You may already know that I have fish issues. They are somewhat complicated. I can eat fish that does not look like fish and enjoy doing so. One fish in a tank is fine. Aquariums are usually okay. However, at certain times, for reasons I’ll probably never understand, large groups of fish (schools, I suppose) make me go rigid with fear. Hordes of dead or dying fish are the worst. They symbolize, in my mind, the incoherency of experience and the ultimate pointlessness of life.

And so, it’s been a bit alarming to watch our section of Greenpoint being transformed into one large fish emporium. Beyond Rachel’s, another fish market has mysteriously opened in a once-vacant building on Nassau, and many of the other local supermarkets have upped their stock of headless fish-on-ice. Hoping that these changes might be seasonal, I googled “Polish fish Christmas,” and learned that, when cleaning the Christmas fish, one should “not throw the scales away—put them in your wallet and they will bring you wealth. Also, you may place scales in a red sack. Nail it to the door. It will bring love.” Moreover, unmarried women are advised to place raw fish beneath their chairs during Christmas supper. Afterwards, a dog is released into the room. The girl sitting above the first fish it consumes will be the first to get married.

Of course, it's a bit ridiculous to believe that these probably antiquated customs are responsible for the sudden skyrocketing in the fish population around Greenpoint. As an alternative explanation, Maddie has suggested that the Polish may have their own version of the Seven-Fish-Christmas-Feast rumored to take place in certain parts of Italy, or that many Catholics eat large amounts of fish around Christmas.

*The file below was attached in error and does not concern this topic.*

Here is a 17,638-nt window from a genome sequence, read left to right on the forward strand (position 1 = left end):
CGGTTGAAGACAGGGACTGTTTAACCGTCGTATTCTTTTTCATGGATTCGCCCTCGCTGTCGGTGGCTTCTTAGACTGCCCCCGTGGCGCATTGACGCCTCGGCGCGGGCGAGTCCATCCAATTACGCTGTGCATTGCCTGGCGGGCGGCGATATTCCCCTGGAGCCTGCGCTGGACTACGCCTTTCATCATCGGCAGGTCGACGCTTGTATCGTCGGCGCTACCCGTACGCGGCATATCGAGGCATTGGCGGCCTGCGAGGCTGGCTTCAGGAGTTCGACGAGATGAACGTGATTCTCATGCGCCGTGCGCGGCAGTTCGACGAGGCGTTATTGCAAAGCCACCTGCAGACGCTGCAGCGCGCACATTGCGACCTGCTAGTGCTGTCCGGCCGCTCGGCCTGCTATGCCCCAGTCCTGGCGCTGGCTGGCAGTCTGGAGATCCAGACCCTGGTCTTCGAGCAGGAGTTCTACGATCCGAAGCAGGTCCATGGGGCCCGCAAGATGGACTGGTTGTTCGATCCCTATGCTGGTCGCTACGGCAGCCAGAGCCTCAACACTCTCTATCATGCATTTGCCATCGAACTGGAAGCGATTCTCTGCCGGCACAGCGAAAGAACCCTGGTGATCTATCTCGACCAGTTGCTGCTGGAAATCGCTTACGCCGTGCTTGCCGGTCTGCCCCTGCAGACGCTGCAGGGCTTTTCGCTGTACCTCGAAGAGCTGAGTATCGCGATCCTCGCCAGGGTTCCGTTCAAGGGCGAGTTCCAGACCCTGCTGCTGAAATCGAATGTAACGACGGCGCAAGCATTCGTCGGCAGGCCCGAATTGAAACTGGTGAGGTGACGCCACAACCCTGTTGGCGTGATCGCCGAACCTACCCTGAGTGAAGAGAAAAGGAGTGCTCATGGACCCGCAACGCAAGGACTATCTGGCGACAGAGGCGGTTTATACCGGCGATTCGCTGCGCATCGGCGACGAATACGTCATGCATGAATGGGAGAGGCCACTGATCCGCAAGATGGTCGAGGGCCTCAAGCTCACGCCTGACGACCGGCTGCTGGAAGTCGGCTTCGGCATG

There’s a reason we call her “Smarty-tail.”

The author as fish in 2004.

Fish, Finality: An Essay in Two Parts

Part 2 of 2: In Which I Quote Some Famous People

Let’s return, though, for a moment to my morbid preoccupation with the-fish-as-memento-mori.

While visiting Chicago last summer, I spent a fair amount of time talking to Kei and Mordecai about Nintendo’s Animal Crossings. The main point of this game is to live peaceably in a virtual world of talking animals. This involves routine repetition of several commonplace tasks, such as shopping, collecting acorns, and walking through the forest. Additionally, you can capture approximately 40 different kinds of fish. Because the game plays out in real time and certain fish are intentionally elusive, one must plan one’s fishing expeditions according to weather, date, and season if one wishes a complete collection. There is also a social aspect to the game, as its title suggests, and one can converse and correspond with one’s creaturely neighbors, as well as visit their homes. After about a year of game play, Kei told me, some of her oldest neighbors had begun to exhibit bizarre behavior, slowly selling off their furniture and replacing it with fish tanks.

“All they talk about is fish,” said Kei, “No one knows why.”

If we were to ask Roland Barthes, incessant interpreter of signs and eternal pervert, about this preponderance of fish, he might respond that it is but one more indicator pointing towards the inherent emptiness of Japanese culture. This happens to be exactly what he says about fish as a subset of Japanese cuisine in Empire of Signs. Despite the fact that carp are used to represent strength and vitality in the “Tango-no-Sekko,” or annual “Boy’s Festival,” for Barthes, the “soggy, fibrous, elastic, compact, rough, slippery” fish is a purely “interstitial object.” A foodstuff comprising “the dream of a paradox,” offering nothingness as nourishment to a people devoid of central essence.

Yes, yes, yes, one might understandably argue, but fish is not nothing and, moreover, it’s delicious! Well, this protest leads to its own set of problems, as W.G. Sebald outlines in his elegantly haunting meditation on destruction, The Rings of Saturn.